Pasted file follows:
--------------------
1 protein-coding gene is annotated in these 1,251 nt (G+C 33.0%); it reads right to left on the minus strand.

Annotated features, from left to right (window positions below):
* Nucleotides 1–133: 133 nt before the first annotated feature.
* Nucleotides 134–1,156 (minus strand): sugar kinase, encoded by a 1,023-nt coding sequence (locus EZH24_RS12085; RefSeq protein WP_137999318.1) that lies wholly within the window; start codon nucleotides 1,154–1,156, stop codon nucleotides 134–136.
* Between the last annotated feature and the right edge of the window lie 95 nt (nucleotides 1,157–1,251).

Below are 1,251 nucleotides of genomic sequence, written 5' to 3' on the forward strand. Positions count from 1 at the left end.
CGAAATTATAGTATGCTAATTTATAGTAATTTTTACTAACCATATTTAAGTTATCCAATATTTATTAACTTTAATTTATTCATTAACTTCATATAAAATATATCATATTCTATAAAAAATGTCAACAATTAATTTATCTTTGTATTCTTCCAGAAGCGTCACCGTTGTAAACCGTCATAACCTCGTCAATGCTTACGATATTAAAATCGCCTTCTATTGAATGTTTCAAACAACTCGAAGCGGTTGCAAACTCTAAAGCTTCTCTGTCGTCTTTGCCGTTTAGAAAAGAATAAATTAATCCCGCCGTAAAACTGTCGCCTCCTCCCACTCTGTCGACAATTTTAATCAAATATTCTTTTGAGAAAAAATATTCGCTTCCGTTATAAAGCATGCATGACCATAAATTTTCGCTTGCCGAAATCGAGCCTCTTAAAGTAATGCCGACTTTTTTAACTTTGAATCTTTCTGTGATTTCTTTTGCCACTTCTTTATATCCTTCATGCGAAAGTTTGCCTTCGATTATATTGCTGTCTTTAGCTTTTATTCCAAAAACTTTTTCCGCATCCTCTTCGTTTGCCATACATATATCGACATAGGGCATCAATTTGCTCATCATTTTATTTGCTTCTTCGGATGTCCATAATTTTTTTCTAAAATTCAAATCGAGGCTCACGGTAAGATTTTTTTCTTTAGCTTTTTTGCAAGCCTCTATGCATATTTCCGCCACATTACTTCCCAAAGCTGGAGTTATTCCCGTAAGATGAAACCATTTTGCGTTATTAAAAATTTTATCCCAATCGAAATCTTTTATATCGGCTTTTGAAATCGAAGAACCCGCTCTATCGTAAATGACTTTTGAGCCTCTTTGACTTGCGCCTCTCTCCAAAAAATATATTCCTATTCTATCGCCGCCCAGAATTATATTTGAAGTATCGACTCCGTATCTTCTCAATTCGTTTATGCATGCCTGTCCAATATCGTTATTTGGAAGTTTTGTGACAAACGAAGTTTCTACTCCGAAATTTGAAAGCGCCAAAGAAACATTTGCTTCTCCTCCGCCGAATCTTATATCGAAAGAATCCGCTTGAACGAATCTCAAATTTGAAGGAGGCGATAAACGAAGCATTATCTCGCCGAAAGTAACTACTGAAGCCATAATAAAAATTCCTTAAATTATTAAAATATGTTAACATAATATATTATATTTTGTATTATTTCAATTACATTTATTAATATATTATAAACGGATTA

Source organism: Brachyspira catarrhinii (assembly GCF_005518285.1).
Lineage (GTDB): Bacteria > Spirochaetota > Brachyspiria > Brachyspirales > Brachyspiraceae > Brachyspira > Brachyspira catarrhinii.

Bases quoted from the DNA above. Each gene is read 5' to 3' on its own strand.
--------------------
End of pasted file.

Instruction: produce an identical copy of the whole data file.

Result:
1 protein-coding gene is annotated in these 1,251 nt (G+C 33.0%); it reads right to left on the minus strand.

Annotated features, from left to right (window positions below):
* Nucleotides 1–133: 133 nt before the first annotated feature.
* Nucleotides 134–1,156 (minus strand): sugar kinase, encoded by a 1,023-nt coding sequence (locus EZH24_RS12085; RefSeq protein WP_137999318.1) that lies wholly within the window; start codon nucleotides 1,154–1,156, stop codon nucleotides 134–136.
* Between the last annotated feature and the right edge of the window lie 95 nt (nucleotides 1,157–1,251).

Below are 1,251 nucleotides of genomic sequence, written 5' to 3' on the forward strand. Positions count from 1 at the left end.
CGAAATTATAGTATGCTAATTTATAGTAATTTTTACTAACCATATTTAAGTTATCCAATATTTATTAACTTTAATTTATTCATTAACTTCATATAAAATATATCATATTCTATAAAAAATGTCAACAATTAATTTATCTTTGTATTCTTCCAGAAGCGTCACCGTTGTAAACCGTCATAACCTCGTCAATGCTTACGATATTAAAATCGCCTTCTATTGAATGTTTCAAACAACTCGAAGCGGTTGCAAACTCTAAAGCTTCTCTGTCGTCTTTGCCGTTTAGAAAAGAATAAATTAATCCCGCCGTAAAACTGTCGCCTCCTCCCACTCTGTCGACAATTTTAATCAAATATTCTTTTGAGAAAAAATATTCGCTTCCGTTATAAAGCATGCATGACCATAAATTTTCGCTTGCCGAAATCGAGCCTCTTAAAGTAATGCCGACTTTTTTAACTTTGAATCTTTCTGTGATTTCTTTTGCCACTTCTTTATATCCTTCATGCGAAAGTTTGCCTTCGATTATATTGCTGTCTTTAGCTTTTATTCCAAAAACTTTTTCCGCATCCTCTTCGTTTGCCATACATATATCGACATAGGGCATCAATTTGCTCATCATTTTATTTGCTTCTTCGGATGTCCATAATTTTTTTCTAAAATTCAAATCGAGGCTCACGGTAAGATTTTTTTCTTTAGCTTTTTTGCAAGCCTCTATGCATATTTCCGCCACATTACTTCCCAAAGCTGGAGTTATTCCCGTAAGATGAAACCATTTTGCGTTATTAAAAATTTTATCCCAATCGAAATCTTTTATATCGGCTTTTGAAATCGAAGAACCCGCTCTATCGTAAATGACTTTTGAGCCTCTTTGACTTGCGCCTCTCTCCAAAAAATATATTCCTATTCTATCGCCGCCCAGAATTATATTTGAAGTATCGACTCCGTATCTTCTCAATTCGTTTATGCATGCCTGTCCAATATCGTTATTTGGAAGTTTTGTGACAAACGAAGTTTCTACTCCGAAATTTGAAAGCGCCAAAGAAACATTTGCTTCTCCTCCGCCGAATCTTATATCGAAAGAATCCGCTTGAACGAATCTCAAATTTGAAGGAGGCGATAAACGAAGCATTATCTCGCCGAAAGTAACTACTGAAGCCATAATAAAAATTCCTTAAATTATTAAAATATGTTAACATAATATATTATATTTTGTATTATTTCAATTACATTTATTAATATATTATAAACGGATTA

Source organism: Brachyspira catarrhinii (assembly GCF_005518285.1).
Lineage (GTDB): Bacteria > Spirochaetota > Brachyspiria > Brachyspirales > Brachyspiraceae > Brachyspira > Brachyspira catarrhinii.

Bases quoted from the DNA above. Each gene is read 5' to 3' on its own strand.